Wednesday, June 12, 2013

NASCAR driver Jason Leffler killed in sprint car race

    NASCAR veteran Jason Leffler, who made his first start in the Sprint Cup Series last weekend at Pocono Raceway, was killed after a crash in a winged sprint car race in New Jersey on Wednesday night, New Jersey State Police officials confirmed.  

   Leffler was racing at Bridgeport Speedway in Swedesboro, N.J., a 5/8-mile, high-banked dirt oval.

   The NJSP have launched an investigation into the accident, which is required by state law. The only information available on the accident itself was that it involved “a malfunction of the car,” police said.

   Leffler was extracted from his winged sprint car and airlifted to Crozer Chester Hospital in Chester, Pa., where he was pronounced dead at 9:02 p.m. ET.

   Leffler, 37, ran eight laps in last Sunday’s Sprint Cup Series race at Pocono Raceway in Long Pond, Pa. It was his first start of the season in any of NASCAR three national series.

   “NASCAR extends its thoughts, prayers and deepest sympathies to the family of Jason Leffler who passed away earlier this evening,” said a statement from NASCAR released Wednesday night.

   “For more than a decade, Jason was a fierce competitor in our sport and he will be missed.”

   From 1990 to 2010 at least 382 drivers have died while racing, according to an Observer analysis of track deaths. Those include 196 deaths on small ovals and 95 deaths on drag strips.

   At least seven drivers have died on New Jersey tracks since 1999, including two on small ovals, data show.

   According to the Observer’s records, the most recent small oval death in New Jersey took place in 2002 at Wall Township Speedway in Wall Township, N.J.

   Leffler spent most of his decade-plus career in the Nationwide Series, running full schedules from 2006 to 2011. He had two wins, 42 top-five and 107 top-10 finishes.

   His biggest break in NASCAR came in 2005, when Joe Gibbs Racing hired him to drive fulltime in the Cup series with a newly-created team. Leffler, however, struggled from the start and was released after 19 starts.

   Leffler began his career racing midget cars and was just the third driver to win three consecutive midget car championships.

   Leffler made his first, and only, start in the Indianapolis 500 in 2000 with Treadway Racing with backing from Roger Penske’s United Auto group. Leffler qualified  and finished 17th.


NASCAR battles expectations of what's possible with what's expected

   Less than 24 hours after the third-largest blowout in NBA Finals history and there is nary a peep from any fan demanding changes to the way professional basketball is played.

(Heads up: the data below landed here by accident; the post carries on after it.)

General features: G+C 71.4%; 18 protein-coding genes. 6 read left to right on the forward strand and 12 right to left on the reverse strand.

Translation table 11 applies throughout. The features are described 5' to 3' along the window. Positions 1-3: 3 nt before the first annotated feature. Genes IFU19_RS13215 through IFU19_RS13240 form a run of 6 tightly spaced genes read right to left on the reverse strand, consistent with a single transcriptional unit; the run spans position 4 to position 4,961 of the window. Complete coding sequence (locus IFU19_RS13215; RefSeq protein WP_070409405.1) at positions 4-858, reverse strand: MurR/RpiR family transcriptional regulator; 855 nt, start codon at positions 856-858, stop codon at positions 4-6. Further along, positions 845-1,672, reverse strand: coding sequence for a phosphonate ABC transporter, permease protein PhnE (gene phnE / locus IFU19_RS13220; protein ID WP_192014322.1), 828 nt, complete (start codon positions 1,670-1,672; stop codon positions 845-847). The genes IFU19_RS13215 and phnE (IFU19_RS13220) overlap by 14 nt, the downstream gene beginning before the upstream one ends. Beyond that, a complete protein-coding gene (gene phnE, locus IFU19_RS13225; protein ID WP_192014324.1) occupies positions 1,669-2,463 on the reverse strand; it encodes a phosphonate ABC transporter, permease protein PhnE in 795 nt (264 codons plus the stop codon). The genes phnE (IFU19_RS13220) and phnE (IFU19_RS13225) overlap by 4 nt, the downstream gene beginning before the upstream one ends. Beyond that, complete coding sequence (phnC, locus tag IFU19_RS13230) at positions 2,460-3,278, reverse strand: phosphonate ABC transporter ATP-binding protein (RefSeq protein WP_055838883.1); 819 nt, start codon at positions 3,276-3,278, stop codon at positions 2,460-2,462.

There shouldn’t be, of course.

   But I promise you this, if Sunday’s Sprint Cup Series race had ended with Jimmie Johnson winning by the third largest margin in series history, a large contingent of the motorsports media, as well as the fans, would be clamoring for rules changes.

   Why is that? Everyone is at least a little bit to blame.

   The biggest problem appears to be that what is possible each week in a NASCAR event – a down-to-the-wire finish complete with lots of side-by-side racing in the process – has become expected rather than appreciated when it just happens to occur.

   Fewer people will not tune in to watch the next game in the NBA Finals because they fear another blowout. In fact, some may tune in just in hopes of seeing one (San Antonio fans for instance).

   A down-to-the-wire, last-second game-winning shot outcome is possible in each NBA Finals game but fans don’t come to expect it.

   NASCAR fans – at least the vocal ones – have come to expect such nonstop action and believe something needs to be “fixed” when it doesn’t happen on a regular basis. There is a contingent of media who follow the same path.

   It is, of course, an unreasonable expectation and most fans probably understand that not every race can be a barn-burner.

   Whether fans today want to hear it or not, NASCAR racing is far more competitive than 10 years ago and enormously more competitive than back “in the good old days” (whenever they were).

   NASCAR, the tracks and even the TV networks – and probably the media, too – share in the blame of some fans’ unreasonable expectations.

   If all of your advertising – whether it’s from NASCAR, networks or tracks – focus on big wrecks, photo finishes and pit road fights, you can’t be surprised when fans leave disappointed when they see none of the above.

   The fight in the 1979 Daytona 500 may be a defining moment in the sport’s history but it cannot define the sport and how it’s portrayed in perpetuity.

   If it does, everyone will leave disappointed.
   A little more appreciation of good racing, rather than just "good drama" by all involved would help balance expectations.